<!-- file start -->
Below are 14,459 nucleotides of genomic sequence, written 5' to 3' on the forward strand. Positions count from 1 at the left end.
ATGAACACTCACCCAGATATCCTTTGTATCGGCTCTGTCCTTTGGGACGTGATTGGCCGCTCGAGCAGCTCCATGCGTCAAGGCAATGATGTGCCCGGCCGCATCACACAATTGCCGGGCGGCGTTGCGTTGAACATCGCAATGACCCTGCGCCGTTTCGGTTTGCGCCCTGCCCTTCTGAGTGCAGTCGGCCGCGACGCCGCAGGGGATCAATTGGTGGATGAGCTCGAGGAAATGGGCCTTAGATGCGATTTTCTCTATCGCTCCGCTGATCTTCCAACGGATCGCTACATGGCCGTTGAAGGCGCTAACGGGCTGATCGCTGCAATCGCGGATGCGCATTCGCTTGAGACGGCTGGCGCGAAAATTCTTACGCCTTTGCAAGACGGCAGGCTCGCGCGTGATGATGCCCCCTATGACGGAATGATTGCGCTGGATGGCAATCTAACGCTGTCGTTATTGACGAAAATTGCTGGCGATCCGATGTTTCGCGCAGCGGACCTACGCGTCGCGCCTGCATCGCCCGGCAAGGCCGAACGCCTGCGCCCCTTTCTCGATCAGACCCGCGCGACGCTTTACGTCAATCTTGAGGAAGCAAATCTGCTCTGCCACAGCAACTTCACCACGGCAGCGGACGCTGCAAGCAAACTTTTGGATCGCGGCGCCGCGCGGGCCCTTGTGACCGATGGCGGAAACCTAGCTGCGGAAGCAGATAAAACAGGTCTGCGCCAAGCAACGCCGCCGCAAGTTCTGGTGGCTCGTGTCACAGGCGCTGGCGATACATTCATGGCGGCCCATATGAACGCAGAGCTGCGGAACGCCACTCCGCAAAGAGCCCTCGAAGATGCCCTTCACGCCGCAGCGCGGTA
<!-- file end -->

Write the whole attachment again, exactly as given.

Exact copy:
Below are 14,459 nucleotides of genomic sequence, written 5' to 3' on the forward strand. Positions count from 1 at the left end.
ATGAACACTCACCCAGATATCCTTTGTATCGGCTCTGTCCTTTGGGACGTGATTGGCCGCTCGAGCAGCTCCATGCGTCAAGGCAATGATGTGCCCGGCCGCATCACACAATTGCCGGGCGGCGTTGCGTTGAACATCGCAATGACCCTGCGCCGTTTCGGTTTGCGCCCTGCCCTTCTGAGTGCAGTCGGCCGCGACGCCGCAGGGGATCAATTGGTGGATGAGCTCGAGGAAATGGGCCTTAGATGCGATTTTCTCTATCGCTCCGCTGATCTTCCAACGGATCGCTACATGGCCGTTGAAGGCGCTAACGGGCTGATCGCTGCAATCGCGGATGCGCATTCGCTTGAGACGGCTGGCGCGAAAATTCTTACGCCTTTGCAAGACGGCAGGCTCGCGCGTGATGATGCCCCCTATGACGGAATGATTGCGCTGGATGGCAATCTAACGCTGTCGTTATTGACGAAAATTGCTGGCGATCCGATGTTTCGCGCAGCGGACCTACGCGTCGCGCCTGCATCGCCCGGCAAGGCCGAACGCCTGCGCCCCTTTCTCGATCAGACCCGCGCGACGCTTTACGTCAATCTTGAGGAAGCAAATCTGCTCTGCCACAGCAACTTCACCACGGCAGCGGACGCTGCAAGCAAACTTTTGGATCGCGGCGCCGCGCGGGCCCTTGTGACCGATGGCGGAAACCTAGCTGCGGAAGCAGATAAAACAGGTCTGCGCCAAGCAACGCCGCCGCAAGTTCTGGTGGCTCGTGTCACAGGCGCTGGCGATACATTCATGGCGGCCCATATGAACGCAGAGCTGCGGAACGCCACTCCGCAAAGAGCCCTCGAAGATGCCCTTCACGCCGCAGCGCGGTA